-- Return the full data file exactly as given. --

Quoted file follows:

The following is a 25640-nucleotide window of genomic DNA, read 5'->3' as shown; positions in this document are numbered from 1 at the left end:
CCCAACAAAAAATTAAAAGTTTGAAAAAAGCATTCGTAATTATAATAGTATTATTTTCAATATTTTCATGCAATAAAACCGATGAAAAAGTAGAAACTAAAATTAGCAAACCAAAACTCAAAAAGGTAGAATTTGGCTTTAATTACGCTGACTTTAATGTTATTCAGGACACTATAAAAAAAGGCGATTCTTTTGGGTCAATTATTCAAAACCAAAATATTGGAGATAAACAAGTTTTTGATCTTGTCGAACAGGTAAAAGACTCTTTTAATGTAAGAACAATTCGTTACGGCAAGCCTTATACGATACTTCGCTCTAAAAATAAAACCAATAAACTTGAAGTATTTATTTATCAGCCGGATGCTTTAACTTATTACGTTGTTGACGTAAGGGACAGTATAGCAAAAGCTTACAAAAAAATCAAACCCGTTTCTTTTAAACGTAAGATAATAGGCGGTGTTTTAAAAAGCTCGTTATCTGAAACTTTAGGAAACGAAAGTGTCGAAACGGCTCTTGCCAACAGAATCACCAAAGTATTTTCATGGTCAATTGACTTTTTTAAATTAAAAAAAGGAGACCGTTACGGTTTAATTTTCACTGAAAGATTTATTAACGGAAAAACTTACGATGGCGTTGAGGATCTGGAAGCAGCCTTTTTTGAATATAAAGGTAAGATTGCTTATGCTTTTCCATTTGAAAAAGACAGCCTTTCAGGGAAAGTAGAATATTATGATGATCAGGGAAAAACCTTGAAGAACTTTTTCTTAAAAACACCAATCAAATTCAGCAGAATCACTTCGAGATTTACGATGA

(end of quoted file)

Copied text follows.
The following is a 25640-nucleotide window of genomic DNA, read 5'->3' as shown; positions in this document are numbered from 1 at the left end:
CCCAACAAAAAATTAAAAGTTTGAAAAAAGCATTCGTAATTATAATAGTATTATTTTCAATATTTTCATGCAATAAAACCGATGAAAAAGTAGAAACTAAAATTAGCAAACCAAAACTCAAAAAGGTAGAATTTGGCTTTAATTACGCTGACTTTAATGTTATTCAGGACACTATAAAAAAAGGCGATTCTTTTGGGTCAATTATTCAAAACCAAAATATTGGAGATAAACAAGTTTTTGATCTTGTCGAACAGGTAAAAGACTCTTTTAATGTAAGAACAATTCGTTACGGCAAGCCTTATACGATACTTCGCTCTAAAAATAAAACCAATAAACTTGAAGTATTTATTTATCAGCCGGATGCTTTAACTTATTACGTTGTTGACGTAAGGGACAGTATAGCAAAAGCTTACAAAAAAATCAAACCCGTTTCTTTTAAACGTAAGATAATAGGCGGTGTTTTAAAAAGCTCGTTATCTGAAACTTTAGGAAACGAAAGTGTCGAAACGGCTCTTGCCAACAGAATCACCAAAGTATTTTCATGGTCAATTGACTTTTTTAAATTAAAAAAAGGAGACCGTTACGGTTTAATTTTCACTGAAAGATTTATTAACGGAAAAACTTACGATGGCGTTGAGGATCTGGAAGCAGCCTTTTTTGAATATAAAGGTAAGATTGCTTATGCTTTTCCATTTGAAAAAGACAGCCTTTCAGGGAAAGTAGAATATTATGATGATCAGGGAAAAACCTTGAAGAACTTTTTCTTAAAAACACCAATCAAATTCAGCAGAATCACTTCGAGATTTACGATGA